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Beat Street
By Todd S. Inoue

No Speeding: Who needs the movies when you can rock? Keanu Reeves (right) leads Dogstar's Rob Mailhouse (left) and Bret Domrose into the Edge in Palo Alto on Aug. 2.

A Wide Palette:
The 'd' stands for 'diversity' at Live 105's BFD

'THREE WORDS for everyone who drove on 101 to get here," said Live 105 traffic guy Larry "Bubbles" Brown. "PARK IT, WHORE!" The wheels of progress were moving slowly on local roads Friday at Shoreline--but not the wheels of diversity. This year's BFD marked a significant improvement in the annual radio-station rock fest on many levels. The rotating stage that so impressed people at previous indoor fests made for quick changeovers, and the diversity of acts that Live 105 gathered made the term "alternative rock" sound true again.

The day opened with the crazy, colorful antics of the Stanford Marching Band. The display lead the way to surf-guitar king Dick Dale, who pounded his way through a rattling set. The Squirrel Nut Zippers followed--but not without an interruption from the Stanford Band, which rushed the arena to perform Blind Melon's "No Rain." The Zippers looked on amused, then broke into their psycho-jump swing groove, performing "Bad Businessmen," "Memphis Exorcism" and "Hell."

I missed Space but caught Third Eye Blind just in time to hear lead singer Stephan Jenkins brown-nose the station: "Live 105 does more to help local bands than any other radio station in the world." Uh, college radio, anyone? I came expecting to hate Toad the Wet Sprocket but was surprised at how many songs I recognized (and liked!). After a light sea-shanty version of "Walk on the Ocean," Toad closed with a version of Neil Young's "Cinnamon Girl." A mini H.O.R.D.E. Tour broke out with tie-dyed followers doing spins and pirouettes. Echo and the Bunnymen earned the first rise out of the audience. After eight years away, the Liverpool band, led by international man of mystery Ian McCulloch, still sounds great. "Lips Like Sugar," "Rescue," "Atom Bomb," "Killing Moon," "The Cutter" and "Do It Clean" made the band's set a highlight. McCulloch baked in the sun with a fur-accented trench coat.

The next four acts celebrated diversity in modern rock. Social Distortion whipped through a greatest-hits medley of its hard-luck stories. Just as the fuzz from "Ring of Fire" cleared, the stage rotated to reveal highly anticipated Blur sitting on its speaker cabinets. Not one of Blur's songs sounded like any of the others. The group segued from sloppy, Pavement-like trash to trampy disco to bright pop. The band's youthful vigor and wide musical palette show just how limited Oasis is.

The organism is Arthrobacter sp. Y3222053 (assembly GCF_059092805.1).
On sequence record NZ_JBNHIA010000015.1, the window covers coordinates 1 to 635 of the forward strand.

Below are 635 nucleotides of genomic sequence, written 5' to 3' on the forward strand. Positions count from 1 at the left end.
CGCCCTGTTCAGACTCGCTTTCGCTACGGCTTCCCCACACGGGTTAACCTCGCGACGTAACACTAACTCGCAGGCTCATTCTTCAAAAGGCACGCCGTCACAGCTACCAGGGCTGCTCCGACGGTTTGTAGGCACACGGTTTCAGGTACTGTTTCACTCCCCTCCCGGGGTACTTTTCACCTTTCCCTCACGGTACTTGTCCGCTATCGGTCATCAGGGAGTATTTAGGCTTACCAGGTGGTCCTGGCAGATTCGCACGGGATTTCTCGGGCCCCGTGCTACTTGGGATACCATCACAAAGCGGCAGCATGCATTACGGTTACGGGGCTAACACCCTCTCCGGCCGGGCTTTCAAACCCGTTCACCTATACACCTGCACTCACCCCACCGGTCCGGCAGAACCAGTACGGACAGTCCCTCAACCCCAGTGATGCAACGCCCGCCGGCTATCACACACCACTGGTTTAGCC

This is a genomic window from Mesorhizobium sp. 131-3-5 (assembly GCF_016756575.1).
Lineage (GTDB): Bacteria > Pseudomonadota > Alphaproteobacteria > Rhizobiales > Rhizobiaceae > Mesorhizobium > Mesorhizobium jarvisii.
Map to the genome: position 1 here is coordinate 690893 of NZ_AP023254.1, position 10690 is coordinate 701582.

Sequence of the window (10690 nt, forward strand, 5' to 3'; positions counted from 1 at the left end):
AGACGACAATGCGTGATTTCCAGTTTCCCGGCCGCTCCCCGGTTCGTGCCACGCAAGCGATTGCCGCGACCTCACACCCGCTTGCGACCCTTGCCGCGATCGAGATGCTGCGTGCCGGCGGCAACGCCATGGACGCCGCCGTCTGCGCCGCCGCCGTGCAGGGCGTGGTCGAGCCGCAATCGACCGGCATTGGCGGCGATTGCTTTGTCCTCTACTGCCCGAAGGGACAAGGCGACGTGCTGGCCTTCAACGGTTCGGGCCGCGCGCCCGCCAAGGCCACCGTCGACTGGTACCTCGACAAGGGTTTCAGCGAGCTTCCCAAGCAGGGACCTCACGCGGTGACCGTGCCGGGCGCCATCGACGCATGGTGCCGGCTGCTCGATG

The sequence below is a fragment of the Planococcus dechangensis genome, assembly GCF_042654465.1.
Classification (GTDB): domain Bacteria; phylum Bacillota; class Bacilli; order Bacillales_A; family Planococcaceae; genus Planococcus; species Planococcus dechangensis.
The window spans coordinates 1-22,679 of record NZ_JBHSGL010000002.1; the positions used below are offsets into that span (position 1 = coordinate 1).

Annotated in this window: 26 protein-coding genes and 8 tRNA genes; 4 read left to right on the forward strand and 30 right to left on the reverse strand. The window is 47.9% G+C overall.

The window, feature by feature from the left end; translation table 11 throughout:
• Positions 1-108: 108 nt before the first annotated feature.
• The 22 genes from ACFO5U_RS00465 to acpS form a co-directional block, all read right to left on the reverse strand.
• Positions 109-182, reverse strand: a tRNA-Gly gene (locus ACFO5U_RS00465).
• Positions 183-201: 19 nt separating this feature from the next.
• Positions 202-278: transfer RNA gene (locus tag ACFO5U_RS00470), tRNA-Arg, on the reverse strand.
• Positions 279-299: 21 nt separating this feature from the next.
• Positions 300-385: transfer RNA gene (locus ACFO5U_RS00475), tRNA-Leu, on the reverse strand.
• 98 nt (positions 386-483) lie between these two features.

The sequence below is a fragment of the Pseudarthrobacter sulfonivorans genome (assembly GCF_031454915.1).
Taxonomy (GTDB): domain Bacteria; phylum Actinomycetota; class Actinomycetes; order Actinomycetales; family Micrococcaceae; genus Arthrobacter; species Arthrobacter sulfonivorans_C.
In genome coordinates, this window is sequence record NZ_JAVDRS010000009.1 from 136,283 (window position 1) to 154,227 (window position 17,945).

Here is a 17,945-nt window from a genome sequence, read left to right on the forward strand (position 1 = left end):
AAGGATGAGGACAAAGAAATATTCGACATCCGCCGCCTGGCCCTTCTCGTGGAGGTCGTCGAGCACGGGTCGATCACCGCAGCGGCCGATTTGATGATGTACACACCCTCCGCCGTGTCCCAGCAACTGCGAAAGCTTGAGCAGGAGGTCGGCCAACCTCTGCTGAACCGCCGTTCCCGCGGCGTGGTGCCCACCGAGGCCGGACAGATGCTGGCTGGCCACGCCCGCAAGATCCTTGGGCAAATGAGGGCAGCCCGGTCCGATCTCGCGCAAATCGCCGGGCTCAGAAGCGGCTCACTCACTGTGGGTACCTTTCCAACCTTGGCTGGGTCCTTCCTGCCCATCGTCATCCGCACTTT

Erasure came next. Vocalist Andy Bell and keyboardist Vince Clark eschewed theatrics for a straight-ahead performance. Flanked by four backup singers in lamé suits, the duo mixed old and new, ending with "Sometimes" and "Oh L'Amour." The Cure finished the day in a dark, dour, fog-swept marathon. It was much more enjoyable to see the Cure run through some of its greatest hits ("Boys Don't Cry," "In Between Days," "Just Like Heaven") in a compact 90-minute outing instead of its customary patience-testing two-hour-plus set.

The wide variation of Live 105's acts shows why BFD is easier on the ears than KAMP KOME (where the roster of guitar bands goes on and on). I'd like to see a second stage erected, but that's another rant for another time. Look for KOME to answer in September with its second KAMP KOME, rumored to star No Doubt, Bush and new Interscope signee Smashmouth.

Fall From Grace

On Aug. 2, Dogstar, starring local product Bret Domrose, plays the Edge in Palo Alto. I remember seeing Bret as a member of Exigent Fall during the One Step Beyond days (I still have an "Exigent Fall" guitar pick with Bret's name emblazoned on it). He went on to play, surprisingly, in the Nuns, before meeting up with Dogstar. Oh yeah, some guy named Keanu Reeves also plays bass in the band.

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From the June 19-25, 1997 issue of Metro.

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